The case brought by the Chairman of the English Democrats, Robin Tilbrook, claiming that the UK left the EU in law on the 29th of March, has been thrown out by a judge before being properly heard.

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Not only has the Judge concerned, the Right Honourable Lord Justice Hickinbottom, rejected Tilbrook's appeal to have the case heard, he also labelled the case 'Totally Without Merit', which is the way that cases of this sort are stopped in their tracks from going anywhere.

In his blog Robin Tilbrook says:

"Given that this is a case that very many lawyers, both distinguished and retired members of the judiciary, QCs, barristers and solicitors think has strong legal credibility, this decision can only be based upon the Judge's politics."

And Tilbrook goes on to write that the judicial appointment system is now politically biased to make sure that only those with the 'correct' views are able to sit as judges.

He also says that Judge Hickinbottom is a Fellow of the European Law Institute (ELI), an organisation that has at its core the objective:

"To evaluate and stimulate the development of EU law, legal policy, and practice, and in particular make proposals for the further development of the acquis and for the enhancement of EU law implementation by the Member States."

And Tilbrook goes on to say that:

"…this decision is not about the genuine merits of the case, it is about preventing this case from being heard, which the device of 'Totally without Merit' achieves…"

And he also says he is considering taking the case to the European Convention on Human Rights (ECHR) court in Strasbourg.

Now, I have to stress that the ECHR is not a European Union court, although to be a part of the EU a member state has to sign up to the ECHR.

But, and here's a strange situation, although EU member states are required to sign up to the ECHR, the EU itself has not – even though Article 6 of the Lisbon Treaty requires the EU to respect those fundamental ECHR rights.

And that's because the European Court of Justice ruled that formally signing up to the ECHR would give an external body the power to review the application of EU law, so what they'll do is just let the ECHR sort of guide and inform their decisions – let that sink in for a moment.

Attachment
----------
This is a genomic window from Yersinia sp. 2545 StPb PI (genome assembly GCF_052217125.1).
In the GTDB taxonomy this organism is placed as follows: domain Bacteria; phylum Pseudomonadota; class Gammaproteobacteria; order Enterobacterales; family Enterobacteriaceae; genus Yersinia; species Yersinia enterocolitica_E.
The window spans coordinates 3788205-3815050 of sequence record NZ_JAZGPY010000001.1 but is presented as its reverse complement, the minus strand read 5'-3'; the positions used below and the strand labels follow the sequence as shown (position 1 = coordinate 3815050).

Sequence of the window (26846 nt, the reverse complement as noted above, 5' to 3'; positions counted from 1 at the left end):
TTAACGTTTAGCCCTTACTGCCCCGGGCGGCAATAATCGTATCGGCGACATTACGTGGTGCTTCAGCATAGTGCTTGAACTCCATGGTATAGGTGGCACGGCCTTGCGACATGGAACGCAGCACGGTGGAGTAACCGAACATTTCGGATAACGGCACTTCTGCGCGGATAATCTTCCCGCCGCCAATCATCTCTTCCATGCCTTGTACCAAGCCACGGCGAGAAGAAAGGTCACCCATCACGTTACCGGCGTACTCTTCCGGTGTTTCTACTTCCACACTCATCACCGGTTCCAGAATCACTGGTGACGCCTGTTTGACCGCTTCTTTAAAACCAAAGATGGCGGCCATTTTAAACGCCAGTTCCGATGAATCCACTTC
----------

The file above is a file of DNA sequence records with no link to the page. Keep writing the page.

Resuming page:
But back to the Tilbrook case, thankfully the UK is a signatory to the ECHR.

The trouble is that going to the ECHR with this case is directly questioning the integrity and true independence of the UK judicial system.

This is something the UK establishment will defend against to the hilt.

I mean having a ruling from an international court that basically says that the UK is now run as an EU controlled banana state won't go down too well will it?

Then there's the politics of it all. Boris and the Tories want to be seen as the party that got Brexit done, or the party that was seen to get it done – so having a rival political party, the English Democrats, achieve it through a court case would never do would it?

So if and when this case reaches the ECHR, I would surmise that a lot of money, effort and kitchen sinks will be thrown at it so as to protect the UK establishment.

But the big message here for us all, is that we need to take a long hard look at the whole judicial system in the UK.

Maybe it's time to let democracy shine a strong light into the dusty inner workings of our courts – why not elect your local judge?!

Then we'd find out what sort of punishments the ordinary folk of the UK want meted out to the wrongdoers, wouldn't we?

And there'd also be no appearance of shady back-room appointments either, would there?

Sources:

https://robintilbrook.blogspot.com/2019/08/our-application-to-appeal-to-court-of.html

http://www.europarl.europa.eu/hearings/20000222/libe/art6/default_en.htm

https://en.wikipedia.org/wiki/Relationship_between_the_European_Court_of_Justice_and_European_Court_of_Human_Rights

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